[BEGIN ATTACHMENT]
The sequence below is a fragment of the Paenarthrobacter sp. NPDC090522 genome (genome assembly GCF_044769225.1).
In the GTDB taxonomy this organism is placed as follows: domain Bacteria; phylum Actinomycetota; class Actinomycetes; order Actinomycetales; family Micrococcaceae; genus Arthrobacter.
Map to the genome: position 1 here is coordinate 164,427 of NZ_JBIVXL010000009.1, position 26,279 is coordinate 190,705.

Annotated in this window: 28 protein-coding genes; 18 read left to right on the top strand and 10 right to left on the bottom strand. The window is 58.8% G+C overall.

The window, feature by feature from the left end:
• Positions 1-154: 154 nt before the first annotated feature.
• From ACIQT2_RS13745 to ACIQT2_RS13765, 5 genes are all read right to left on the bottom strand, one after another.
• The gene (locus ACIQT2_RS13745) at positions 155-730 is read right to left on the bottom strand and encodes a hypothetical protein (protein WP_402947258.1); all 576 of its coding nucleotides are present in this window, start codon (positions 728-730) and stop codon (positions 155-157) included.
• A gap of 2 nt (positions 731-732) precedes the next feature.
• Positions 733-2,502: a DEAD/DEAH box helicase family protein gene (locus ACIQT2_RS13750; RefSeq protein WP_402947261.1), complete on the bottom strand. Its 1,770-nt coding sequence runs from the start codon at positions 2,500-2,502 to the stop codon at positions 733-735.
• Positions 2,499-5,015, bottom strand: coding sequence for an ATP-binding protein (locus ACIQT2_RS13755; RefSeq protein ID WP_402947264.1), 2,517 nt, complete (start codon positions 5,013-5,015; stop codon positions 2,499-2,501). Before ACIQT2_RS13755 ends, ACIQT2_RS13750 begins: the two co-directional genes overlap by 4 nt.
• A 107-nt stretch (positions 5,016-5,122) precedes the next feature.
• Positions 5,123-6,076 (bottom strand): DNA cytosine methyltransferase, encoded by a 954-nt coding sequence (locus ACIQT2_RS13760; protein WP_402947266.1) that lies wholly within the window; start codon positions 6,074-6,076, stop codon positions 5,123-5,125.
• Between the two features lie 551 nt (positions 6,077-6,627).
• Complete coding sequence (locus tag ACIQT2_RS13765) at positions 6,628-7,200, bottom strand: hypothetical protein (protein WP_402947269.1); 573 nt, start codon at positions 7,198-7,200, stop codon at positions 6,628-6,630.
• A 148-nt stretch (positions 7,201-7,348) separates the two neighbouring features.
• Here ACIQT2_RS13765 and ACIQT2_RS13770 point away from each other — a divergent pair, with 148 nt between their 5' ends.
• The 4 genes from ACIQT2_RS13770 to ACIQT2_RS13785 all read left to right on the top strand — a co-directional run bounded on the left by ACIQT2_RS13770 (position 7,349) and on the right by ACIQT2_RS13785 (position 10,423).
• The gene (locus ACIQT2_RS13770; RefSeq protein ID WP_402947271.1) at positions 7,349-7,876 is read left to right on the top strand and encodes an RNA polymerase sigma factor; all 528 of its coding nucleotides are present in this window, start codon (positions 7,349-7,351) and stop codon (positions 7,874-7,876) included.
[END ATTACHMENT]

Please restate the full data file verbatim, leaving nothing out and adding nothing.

The sequence below is a fragment of the Paenarthrobacter sp. NPDC090522 genome (genome assembly GCF_044769225.1).
In the GTDB taxonomy this organism is placed as follows: domain Bacteria; phylum Actinomycetota; class Actinomycetes; order Actinomycetales; family Micrococcaceae; genus Arthrobacter.
Map to the genome: position 1 here is coordinate 164,427 of NZ_JBIVXL010000009.1, position 26,279 is coordinate 190,705.

Annotated in this window: 28 protein-coding genes; 18 read left to right on the top strand and 10 right to left on the bottom strand. The window is 58.8% G+C overall.

The window, feature by feature from the left end:
• Positions 1-154: 154 nt before the first annotated feature.
• From ACIQT2_RS13745 to ACIQT2_RS13765, 5 genes are all read right to left on the bottom strand, one after another.
• The gene (locus ACIQT2_RS13745) at positions 155-730 is read right to left on the bottom strand and encodes a hypothetical protein (protein WP_402947258.1); all 576 of its coding nucleotides are present in this window, start codon (positions 728-730) and stop codon (positions 155-157) included.
• A gap of 2 nt (positions 731-732) precedes the next feature.
• Positions 733-2,502: a DEAD/DEAH box helicase family protein gene (locus ACIQT2_RS13750; RefSeq protein WP_402947261.1), complete on the bottom strand. Its 1,770-nt coding sequence runs from the start codon at positions 2,500-2,502 to the stop codon at positions 733-735.
• Positions 2,499-5,015, bottom strand: coding sequence for an ATP-binding protein (locus ACIQT2_RS13755; RefSeq protein ID WP_402947264.1), 2,517 nt, complete (start codon positions 5,013-5,015; stop codon positions 2,499-2,501). Before ACIQT2_RS13755 ends, ACIQT2_RS13750 begins: the two co-directional genes overlap by 4 nt.
• A 107-nt stretch (positions 5,016-5,122) precedes the next feature.
• Positions 5,123-6,076 (bottom strand): DNA cytosine methyltransferase, encoded by a 954-nt coding sequence (locus ACIQT2_RS13760; protein WP_402947266.1) that lies wholly within the window; start codon positions 6,074-6,076, stop codon positions 5,123-5,125.
• Between the two features lie 551 nt (positions 6,077-6,627).
• Complete coding sequence (locus tag ACIQT2_RS13765) at positions 6,628-7,200, bottom strand: hypothetical protein (protein WP_402947269.1); 573 nt, start codon at positions 7,198-7,200, stop codon at positions 6,628-6,630.
• A 148-nt stretch (positions 7,201-7,348) separates the two neighbouring features.
• Here ACIQT2_RS13765 and ACIQT2_RS13770 point away from each other — a divergent pair, with 148 nt between their 5' ends.
• The 4 genes from ACIQT2_RS13770 to ACIQT2_RS13785 all read left to right on the top strand — a co-directional run bounded on the left by ACIQT2_RS13770 (position 7,349) and on the right by ACIQT2_RS13785 (position 10,423).
• The gene (locus ACIQT2_RS13770; RefSeq protein ID WP_402947271.1) at positions 7,349-7,876 is read left to right on the top strand and encodes an RNA polymerase sigma factor; all 528 of its coding nucleotides are present in this window, start codon (positions 7,349-7,351) and stop codon (positions 7,874-7,876) included.